And so I did.
We left on Saturday morning and he drove. I had guessed where he was taking me, to a place he went to as a child, a place he had been to a year ago but without joy. A place he wanted to experience again, experience together, experience the fun. It was great to talk during the drive, and to enjoy the silence, too. We arrived late morning on the most beautiful of all Saturdays. We walked the streets of the historic town. We browsed the shops and ate lunch on the patio. He held my hand and laughed with me. We walked and walked and with each step we grew closer. The memories he had of the place returned with the same joy.
We wandered around the largest Christmas store in the country. We talked about the holiday, of the importance of faith in our lives, in our children. It was amazing what conversations arose from looking at thousands of ornaments. Do you play an instrument? Have you always lived in this state? Do you decorate with white lights or colored? Nothing of such remarkably signficance, but all pieces of a puzzle that seems to be coming together too easily.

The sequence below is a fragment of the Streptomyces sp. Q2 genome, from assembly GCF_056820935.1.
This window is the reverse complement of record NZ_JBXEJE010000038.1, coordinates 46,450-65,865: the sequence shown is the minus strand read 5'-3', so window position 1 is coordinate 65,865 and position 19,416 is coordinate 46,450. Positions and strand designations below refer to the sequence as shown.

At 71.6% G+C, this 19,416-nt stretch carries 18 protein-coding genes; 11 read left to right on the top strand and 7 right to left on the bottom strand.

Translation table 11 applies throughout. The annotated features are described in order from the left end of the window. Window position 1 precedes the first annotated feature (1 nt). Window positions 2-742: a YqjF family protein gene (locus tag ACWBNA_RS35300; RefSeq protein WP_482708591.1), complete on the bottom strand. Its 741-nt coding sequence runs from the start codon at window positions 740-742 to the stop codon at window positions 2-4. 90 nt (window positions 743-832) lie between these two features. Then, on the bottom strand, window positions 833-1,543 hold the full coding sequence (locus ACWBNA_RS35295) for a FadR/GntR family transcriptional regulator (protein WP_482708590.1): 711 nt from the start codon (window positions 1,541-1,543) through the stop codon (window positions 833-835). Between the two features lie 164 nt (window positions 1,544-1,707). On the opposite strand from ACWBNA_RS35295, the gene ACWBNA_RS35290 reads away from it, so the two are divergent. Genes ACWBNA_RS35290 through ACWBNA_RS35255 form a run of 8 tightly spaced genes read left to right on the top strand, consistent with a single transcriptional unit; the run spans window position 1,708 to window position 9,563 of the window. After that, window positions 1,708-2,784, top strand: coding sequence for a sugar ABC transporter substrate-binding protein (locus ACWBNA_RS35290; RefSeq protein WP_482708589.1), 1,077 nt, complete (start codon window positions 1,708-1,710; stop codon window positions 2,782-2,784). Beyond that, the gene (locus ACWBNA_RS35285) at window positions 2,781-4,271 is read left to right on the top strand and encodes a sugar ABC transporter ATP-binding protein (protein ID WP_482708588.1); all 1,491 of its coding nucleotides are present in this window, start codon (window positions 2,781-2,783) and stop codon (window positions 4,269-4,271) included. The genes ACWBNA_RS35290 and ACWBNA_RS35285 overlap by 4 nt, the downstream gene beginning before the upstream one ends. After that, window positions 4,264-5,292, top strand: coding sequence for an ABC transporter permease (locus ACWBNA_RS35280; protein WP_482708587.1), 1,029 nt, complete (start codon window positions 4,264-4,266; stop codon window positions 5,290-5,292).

He challenged me to mini-golf, a choice he now regrets. I tried to warn him. I tried to tell him. But he's a competitor, too. He had to learn the hard way. (I tried. I even played the back 9 left-handed.)He indulged me at the outlet mall. I only wanted to browse Pottery Barn. Even though shopping isn't his thing, he indulged me and ungrudgingly followed me into a half dozen stores.
We didn't stay the night. We decided it was early enough to come back home. We stopped by his aunt's to pick up his dog and then went out for the night to celebrate his birthday in style.
The day was so casual, so beautiful, so unremarkable that it was, well, remarkable. Thanks, TB, for a gorgeous day away with a great companion.